Dawn Childress digital scholarship : book history : textual studies

Toganoo Collection of Esoteric Buddhism

A case study exploring the description and presentation of Japanese classical texts in a TEI / IIIF ecosystem

Below are the slides and text of a short paper co-presented with Tomoko Bialock, Hiroyuki Ikuua, and Kiyonori Nagasaki at the Japanese Association of Digital Humanities (JADH) Conference in Tokyo, September 11, 2018

[Slide 4]

TEI/IIIF in the Toganoo project context

I’m sure I don’t need to go into the merits of TEI here, but I’ll just give a quick overview of the TEI features that are important in the context of our project:

  • Since much of the important data relates not only to the works included in the collection, but also to their history, provenance, and physical evidence thereof, we’ll make heavy use of TEI’s manuscript description module.
  • We’ll also use TEI to encode surfaces in order to connect information about the volumes to their digitized images
  • TEI also allows us to encode multiple types of information - including contextual information about entities, physical characteristics and evidence, as well as any structural or editorial information
  • For all it’s standardization, TEI is flexible and can adapt to meet project needs (this can also be one of it’s downsides, especially when working towards interoperability across many projects)
  • And of course, TEI is great for more narrative descriptions when basic bibliographic information isn’t sufficient

[Slide 5]

So, why IIIF?

  • Interoperability! IIIF will help us achieve interoperability with other institutions or collections. It’s important to think about the Toganoo texts as a discrete collection, but equally important to be able to consider these texts in the larger collection of Buddhist texts or early modern Japanese texts too.
  • Since IIIF treats hosting and presentation of images separately, IIIF allows us to co-locate the Toganoo texts with other IIIF-hosted materials to remix and reimagine our collection set. Individual scholars will be able to pick and choose which volumes, pages, or even regions of pages to assemble into their own focused collection.
  • Also, super zooming and faster loading of hi-res images…

[Slide 6]

TEI/IIIF: Some challenges and possibilities

There are definitely some challenges ahead – TEI and IIIF compliment one another and together can be powerful way to open up and share collections and their accompanying data, but as far as we can tell approaches to TEI/IIIF interoperability are very project specific right now, like the work that Jeff Witt is doing with the SCTA. There is no standard way to achieve TEI and IIIF integration at this point. There is also currently no place for TEI in the IIIF presentation layer or in the primary IIIF viewers.

We hope the Toganoo collection can serve as a useful case study to help determine use cases and strategies for bringing TEI and IIIF together in a scalable way in the UCLA Digital Library.

[Slide 7]

Connecting IIIF canvases in TEI:

We need standards for embedding IIIF canvas ids into TEI documents to connect manuscript and witness information to an image. We’ve looked at a few examples of how other have done this and have mocked up a few possibilities for us, but nothing we feel is worth showing at this point. This isn’t a difficult task, but it would be great if we could come up with a uniform way of doing this at the community level.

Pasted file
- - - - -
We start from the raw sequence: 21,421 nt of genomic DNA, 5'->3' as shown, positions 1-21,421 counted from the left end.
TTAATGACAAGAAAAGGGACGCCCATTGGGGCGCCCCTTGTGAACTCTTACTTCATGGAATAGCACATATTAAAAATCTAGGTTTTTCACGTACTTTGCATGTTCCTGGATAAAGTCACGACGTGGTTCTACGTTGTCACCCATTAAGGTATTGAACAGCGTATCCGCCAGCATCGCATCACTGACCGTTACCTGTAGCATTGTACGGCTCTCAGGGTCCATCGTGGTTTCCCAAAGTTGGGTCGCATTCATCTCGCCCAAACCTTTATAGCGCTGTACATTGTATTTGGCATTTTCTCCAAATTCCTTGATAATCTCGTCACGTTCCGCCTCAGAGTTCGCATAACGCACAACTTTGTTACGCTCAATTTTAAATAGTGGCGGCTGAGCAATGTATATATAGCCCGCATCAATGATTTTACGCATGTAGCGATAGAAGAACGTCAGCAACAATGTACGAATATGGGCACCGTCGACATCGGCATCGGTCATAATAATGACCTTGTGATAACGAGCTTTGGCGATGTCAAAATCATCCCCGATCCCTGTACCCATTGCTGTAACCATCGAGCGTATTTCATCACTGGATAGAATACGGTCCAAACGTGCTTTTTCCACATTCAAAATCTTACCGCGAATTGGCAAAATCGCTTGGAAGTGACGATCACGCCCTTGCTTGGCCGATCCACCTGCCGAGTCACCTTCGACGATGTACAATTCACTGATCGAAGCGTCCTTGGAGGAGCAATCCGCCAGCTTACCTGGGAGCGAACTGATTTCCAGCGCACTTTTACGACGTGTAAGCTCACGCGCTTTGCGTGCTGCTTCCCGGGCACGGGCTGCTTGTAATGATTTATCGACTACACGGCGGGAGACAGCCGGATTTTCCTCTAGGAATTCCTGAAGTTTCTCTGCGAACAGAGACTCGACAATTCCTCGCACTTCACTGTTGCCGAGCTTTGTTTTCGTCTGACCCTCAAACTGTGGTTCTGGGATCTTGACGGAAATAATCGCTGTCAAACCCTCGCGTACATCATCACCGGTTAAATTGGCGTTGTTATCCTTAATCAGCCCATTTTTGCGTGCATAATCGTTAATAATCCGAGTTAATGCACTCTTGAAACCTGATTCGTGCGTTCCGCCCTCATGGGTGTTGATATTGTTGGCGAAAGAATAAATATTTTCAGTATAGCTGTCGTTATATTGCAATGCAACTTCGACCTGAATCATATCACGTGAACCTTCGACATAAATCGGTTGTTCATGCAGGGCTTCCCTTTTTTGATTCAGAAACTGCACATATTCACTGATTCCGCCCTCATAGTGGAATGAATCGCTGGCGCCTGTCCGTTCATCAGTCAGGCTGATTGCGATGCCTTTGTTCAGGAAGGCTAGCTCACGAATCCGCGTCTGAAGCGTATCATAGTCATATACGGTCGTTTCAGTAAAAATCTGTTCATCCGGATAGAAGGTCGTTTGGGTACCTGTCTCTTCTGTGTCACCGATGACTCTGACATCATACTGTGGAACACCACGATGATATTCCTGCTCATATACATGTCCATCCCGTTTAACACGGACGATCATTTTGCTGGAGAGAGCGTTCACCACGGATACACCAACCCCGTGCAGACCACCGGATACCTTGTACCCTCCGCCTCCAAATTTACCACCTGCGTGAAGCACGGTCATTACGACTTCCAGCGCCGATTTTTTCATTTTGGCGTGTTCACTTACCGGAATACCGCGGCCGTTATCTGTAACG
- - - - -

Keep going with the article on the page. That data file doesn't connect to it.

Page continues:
[Slide 8]

TEI as source data:

Like many projects, we’re looking at TEI as the canonical data source. We want scholars to be able to direct download the TEI for their research. We can generate the metadata needed for search, browse, and display in our digital library system from the TEI and use the TEI to populate some of the IIIF manifest data. But use of metadata in a IIIF manifest is limited and we prefer to keep the manifest clean and focused on the presentation data. So what do we do with all that great TEI? …and how do we connect it to a users viewing experience in practice?

Unfortunately, current IIIF viewers do not have a place for metadata, especially something as rich as TEI. Right now we can display the TEI in a web page next to an embedded IIIF viewer, or we could convert the TEI to a IIIF-friendly data format, like JSON that we could potentially display in the something like Mirador’s Index panel. Neither of these options really connect the TEI and IIIF layers though; it’s just migrating to other formats and likely flattening much of our detailed descriptions.

To see how we might bridge this gap, we’re working on creating a prototype IIIF viewer with a built-in metadata panel. Ideally, the panel would format TEI or MODS (or another schema) for display. We would also like to see if we can create a plugin for Mirador that would add a TEI tab to the current Index panel.

[Slide 9]

Working with TEI in the IIIF environment

Another experiment explores how we might work with TEI directly within the IIIF environment. We are working on a module that would allow annotators to generate TEI from the Mirador annotations feature.

Finally, this isn’t something we are working on now, but I hope we can work on a system that will allow us to reference or link back to specific parts of a TEI description using Open Annotation from within the IIIF environment.

Preferred citation:

Childress, Dawn. "Toganoo Collection of Esoteric Buddhism ." (blog), 11 Sep 2018, https://dawnchildress.com/2018/09/11/toganoo/.